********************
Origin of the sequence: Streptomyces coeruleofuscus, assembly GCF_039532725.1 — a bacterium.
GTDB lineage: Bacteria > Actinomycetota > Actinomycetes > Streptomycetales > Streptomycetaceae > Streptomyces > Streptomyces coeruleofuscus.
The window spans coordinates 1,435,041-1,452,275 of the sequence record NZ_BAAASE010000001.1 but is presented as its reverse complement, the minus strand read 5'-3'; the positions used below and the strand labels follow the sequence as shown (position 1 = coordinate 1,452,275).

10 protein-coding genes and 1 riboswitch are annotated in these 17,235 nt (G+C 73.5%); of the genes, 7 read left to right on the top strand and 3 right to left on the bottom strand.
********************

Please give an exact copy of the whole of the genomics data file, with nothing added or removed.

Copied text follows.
Origin of the sequence: Streptomyces coeruleofuscus, assembly GCF_039532725.1 — a bacterium.
GTDB lineage: Bacteria > Actinomycetota > Actinomycetes > Streptomycetales > Streptomycetaceae > Streptomyces > Streptomyces coeruleofuscus.
The window spans coordinates 1,435,041-1,452,275 of the sequence record NZ_BAAASE010000001.1 but is presented as its reverse complement, the minus strand read 5'-3'; the positions used below and the strand labels follow the sequence as shown (position 1 = coordinate 1,452,275).

10 protein-coding genes and 1 riboswitch are annotated in these 17,235 nt (G+C 73.5%); of the genes, 7 read left to right on the top strand and 3 right to left on the bottom strand.